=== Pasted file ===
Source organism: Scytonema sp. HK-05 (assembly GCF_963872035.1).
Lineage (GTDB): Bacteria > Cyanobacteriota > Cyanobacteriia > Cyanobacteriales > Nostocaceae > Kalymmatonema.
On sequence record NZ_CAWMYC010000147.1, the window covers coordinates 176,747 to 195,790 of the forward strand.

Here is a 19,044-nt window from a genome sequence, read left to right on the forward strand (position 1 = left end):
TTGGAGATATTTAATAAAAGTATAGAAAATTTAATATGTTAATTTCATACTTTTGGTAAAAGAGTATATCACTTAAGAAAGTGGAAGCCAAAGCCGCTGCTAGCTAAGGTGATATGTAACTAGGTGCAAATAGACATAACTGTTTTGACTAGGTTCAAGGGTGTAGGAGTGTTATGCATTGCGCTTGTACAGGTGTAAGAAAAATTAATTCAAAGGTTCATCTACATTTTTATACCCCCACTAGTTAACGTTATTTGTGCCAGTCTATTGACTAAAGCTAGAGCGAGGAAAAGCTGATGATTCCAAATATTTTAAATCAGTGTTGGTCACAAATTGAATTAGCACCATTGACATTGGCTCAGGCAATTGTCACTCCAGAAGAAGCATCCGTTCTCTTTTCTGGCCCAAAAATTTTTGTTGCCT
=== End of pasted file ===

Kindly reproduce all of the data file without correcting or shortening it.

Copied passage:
Source organism: Scytonema sp. HK-05 (assembly GCF_963872035.1).
Lineage (GTDB): Bacteria > Cyanobacteriota > Cyanobacteriia > Cyanobacteriales > Nostocaceae > Kalymmatonema.
On sequence record NZ_CAWMYC010000147.1, the window covers coordinates 176,747 to 195,790 of the forward strand.

Here is a 19,044-nt window from a genome sequence, read left to right on the forward strand (position 1 = left end):
TTGGAGATATTTAATAAAAGTATAGAAAATTTAATATGTTAATTTCATACTTTTGGTAAAAGAGTATATCACTTAAGAAAGTGGAAGCCAAAGCCGCTGCTAGCTAAGGTGATATGTAACTAGGTGCAAATAGACATAACTGTTTTGACTAGGTTCAAGGGTGTAGGAGTGTTATGCATTGCGCTTGTACAGGTGTAAGAAAAATTAATTCAAAGGTTCATCTACATTTTTATACCCCCACTAGTTAACGTTATTTGTGCCAGTCTATTGACTAAAGCTAGAGCGAGGAAAAGCTGATGATTCCAAATATTTTAAATCAGTGTTGGTCACAAATTGAATTAGCACCATTGACATTGGCTCAGGCAATTGTCACTCCAGAAGAAGCATCCGTTCTCTTTTCTGGCCCAAAAATTTTTGTTGCCT